News location:

Canberra Today 11°/15° | Tuesday, April 23, 2024 | Digital Edition | Crossword & Sudoku

Time stands still in moving concert on death

The ensemble for “Death Speaks.” Photo: Peter Hislop

Music / “Death Speaks”. At Drill Hall Gallery, July 21. Reviewed by ROB KENNEDY.

DEATH speaks and we speak back. The mysteries of death have fascinated artists since ancient times. This concert captured portraits of death through music and a haunting song cycle.

Performing in “Death Speaks” were pianist Ronan Apcar, mezzo-soprano AJ America, violinist Donica Tran and electric guitarist Ethan McAlister.

Trying to fight off death may be the most futile task that any human could attempt. But writing about death, through music, poetry, or prose, helps us understand the greater concepts that death brings. The music in this concert offered a chance to engage with death, even though most of us constantly deny its presence.

Donica Tran. Photo: Peter Hislop

With a loop, violin and electric guitar in ambient mode filling the background to America singing “O, Death” a traditional tune from the US, the feeling was an expression of mournfulness with the icy hand of death singing through. It was a beguiling opening.

In Soomin Kim’s “I’m Doing Well”, with Apcar singing and playing piano, this eclectic work, slightly spiritual, yet funky, experimental and somewhat odd, contained highly emotional lyrics that come from a letter to the composer’s grandmother. The emphasis was not on sound quality but on dramatic effect.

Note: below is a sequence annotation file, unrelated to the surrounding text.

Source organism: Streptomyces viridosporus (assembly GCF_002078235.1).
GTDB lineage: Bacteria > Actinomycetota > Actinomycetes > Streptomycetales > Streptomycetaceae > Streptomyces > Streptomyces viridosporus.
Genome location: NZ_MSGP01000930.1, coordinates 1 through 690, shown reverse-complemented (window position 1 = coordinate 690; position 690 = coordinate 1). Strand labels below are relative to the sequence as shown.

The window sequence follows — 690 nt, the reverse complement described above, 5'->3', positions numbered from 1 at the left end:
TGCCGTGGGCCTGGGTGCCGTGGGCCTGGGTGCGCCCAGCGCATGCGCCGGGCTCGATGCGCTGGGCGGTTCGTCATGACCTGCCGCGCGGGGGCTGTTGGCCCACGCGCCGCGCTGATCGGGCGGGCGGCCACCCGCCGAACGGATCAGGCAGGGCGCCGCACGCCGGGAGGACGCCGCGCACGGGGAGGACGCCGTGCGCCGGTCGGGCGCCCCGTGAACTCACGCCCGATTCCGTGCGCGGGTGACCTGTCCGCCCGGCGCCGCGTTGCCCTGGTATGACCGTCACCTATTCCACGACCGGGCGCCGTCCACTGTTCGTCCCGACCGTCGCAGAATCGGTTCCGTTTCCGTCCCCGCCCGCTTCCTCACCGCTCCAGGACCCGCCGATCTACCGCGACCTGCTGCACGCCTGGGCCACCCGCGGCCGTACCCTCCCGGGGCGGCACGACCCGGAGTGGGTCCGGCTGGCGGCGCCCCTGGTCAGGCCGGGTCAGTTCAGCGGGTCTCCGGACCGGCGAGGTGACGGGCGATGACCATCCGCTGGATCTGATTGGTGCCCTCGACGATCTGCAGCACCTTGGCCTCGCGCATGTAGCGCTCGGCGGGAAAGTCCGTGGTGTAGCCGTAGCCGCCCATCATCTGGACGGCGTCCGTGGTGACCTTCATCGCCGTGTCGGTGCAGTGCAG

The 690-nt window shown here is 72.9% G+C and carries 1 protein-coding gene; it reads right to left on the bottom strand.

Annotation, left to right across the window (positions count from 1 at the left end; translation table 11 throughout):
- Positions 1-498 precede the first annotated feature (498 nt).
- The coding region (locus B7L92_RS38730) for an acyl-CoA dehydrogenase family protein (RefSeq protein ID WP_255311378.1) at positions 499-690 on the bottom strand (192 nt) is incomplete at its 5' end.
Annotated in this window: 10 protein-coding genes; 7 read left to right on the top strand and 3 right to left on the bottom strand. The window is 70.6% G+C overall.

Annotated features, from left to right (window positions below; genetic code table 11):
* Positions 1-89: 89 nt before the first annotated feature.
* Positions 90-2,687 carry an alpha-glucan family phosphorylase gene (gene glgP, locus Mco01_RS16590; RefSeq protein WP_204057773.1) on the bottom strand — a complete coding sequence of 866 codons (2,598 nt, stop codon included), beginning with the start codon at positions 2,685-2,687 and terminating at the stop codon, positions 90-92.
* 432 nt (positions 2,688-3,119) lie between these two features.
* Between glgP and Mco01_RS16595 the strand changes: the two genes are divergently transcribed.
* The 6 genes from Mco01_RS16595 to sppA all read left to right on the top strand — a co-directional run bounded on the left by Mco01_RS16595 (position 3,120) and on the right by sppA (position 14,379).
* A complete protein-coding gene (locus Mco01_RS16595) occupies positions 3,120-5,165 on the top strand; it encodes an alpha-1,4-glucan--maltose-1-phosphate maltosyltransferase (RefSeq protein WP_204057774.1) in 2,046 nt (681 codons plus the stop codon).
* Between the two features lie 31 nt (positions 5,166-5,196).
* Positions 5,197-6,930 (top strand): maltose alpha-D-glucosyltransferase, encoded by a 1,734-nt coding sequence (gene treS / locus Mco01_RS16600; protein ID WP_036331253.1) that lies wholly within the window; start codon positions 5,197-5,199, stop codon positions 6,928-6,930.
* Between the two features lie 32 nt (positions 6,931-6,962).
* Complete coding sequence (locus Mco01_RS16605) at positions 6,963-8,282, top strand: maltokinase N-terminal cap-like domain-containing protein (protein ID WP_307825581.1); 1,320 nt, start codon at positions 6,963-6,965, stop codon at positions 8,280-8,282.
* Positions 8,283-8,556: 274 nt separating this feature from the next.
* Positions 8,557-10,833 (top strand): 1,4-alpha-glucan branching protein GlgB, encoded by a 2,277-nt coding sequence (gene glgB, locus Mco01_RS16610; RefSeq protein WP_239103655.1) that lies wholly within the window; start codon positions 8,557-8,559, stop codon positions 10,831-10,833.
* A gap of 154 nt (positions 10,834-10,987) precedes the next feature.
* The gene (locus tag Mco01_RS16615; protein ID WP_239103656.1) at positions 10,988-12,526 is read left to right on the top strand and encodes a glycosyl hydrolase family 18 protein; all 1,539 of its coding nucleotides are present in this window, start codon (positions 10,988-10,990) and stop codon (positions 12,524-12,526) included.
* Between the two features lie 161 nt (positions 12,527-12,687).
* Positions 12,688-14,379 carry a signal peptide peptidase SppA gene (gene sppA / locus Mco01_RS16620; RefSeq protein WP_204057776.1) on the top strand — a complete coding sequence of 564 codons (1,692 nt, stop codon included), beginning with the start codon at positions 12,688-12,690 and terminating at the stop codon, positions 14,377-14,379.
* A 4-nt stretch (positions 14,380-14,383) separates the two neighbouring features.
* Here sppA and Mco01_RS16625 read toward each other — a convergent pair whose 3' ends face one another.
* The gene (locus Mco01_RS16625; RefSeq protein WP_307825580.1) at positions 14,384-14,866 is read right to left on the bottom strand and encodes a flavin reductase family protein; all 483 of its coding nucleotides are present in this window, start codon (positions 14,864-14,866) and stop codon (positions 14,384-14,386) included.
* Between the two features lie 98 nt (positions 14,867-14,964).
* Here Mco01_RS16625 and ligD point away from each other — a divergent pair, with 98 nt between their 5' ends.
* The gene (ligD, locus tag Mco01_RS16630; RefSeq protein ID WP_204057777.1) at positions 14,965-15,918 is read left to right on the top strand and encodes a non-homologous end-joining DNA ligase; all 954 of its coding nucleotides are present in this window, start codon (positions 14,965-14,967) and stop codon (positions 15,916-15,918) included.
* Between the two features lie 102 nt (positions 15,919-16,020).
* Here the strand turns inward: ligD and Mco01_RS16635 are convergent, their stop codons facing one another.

A work by Ethan McAlister followed, it was titled, “A Second Experiment: In homage to Arvo Pärt and Steve Reich”. McAlister’s amplified and echoing guitar added a moody atmosphere to this work.

Ronan Apcar. Photo: Peter Hislop

Then, Ronan Apcar’s “Psalm for Rothko’s Chapel”, hit that abstract expressionist feeling smack on. Another work by Ethan McAlister followed, his extensively titled, “An intermission for guitar: March 7, Mid-Afternoon, Bedroom at the Palace, Sunny with a gentle breeze”.

American composer David Lang wrote his song cycle “Death Speaks” in 2013. Inspired by Franz Schubert, this evocative work encapsulates the essence of sadness and how death changes people.

With plucked and staccato instruments as America floated in, out and around a delicate clockwork-like tune, the effect was mesmerising and stopped time. Another piece had America banging a bass drum as she sang, as the other performers slid around her, creating an effective and distinctive song in this cycle. This is the sort of music that stays with a listener for a long, long time.

Finishing with the final movement of Oliver Messiaen’s “Quartet for the end of Time”. It was composed during World War II in a prisoner-of-war-camp in Görlitz, Germany. This is not an easy work to hear or to contemplate why it had to be written. The solemn feel from the piano, with the highly emotionally charged voice of the violin, played so well by Tran, made for an ethereal final work in a captivating and moving concert.



Who can be trusted?

In a world of spin and confusion, there’s never been a more important time to support independent journalism in Canberra.

If you trust our work online and want to enforce the power of independent voices, I invite you to make a small contribution.

Every dollar of support is invested back into our journalism to help keep strong and free.

Become a supporter

Thank you,

Ian Meikle, editor



Share this

Leave a Reply

Related Posts

Follow us on Instagram @canberracitynews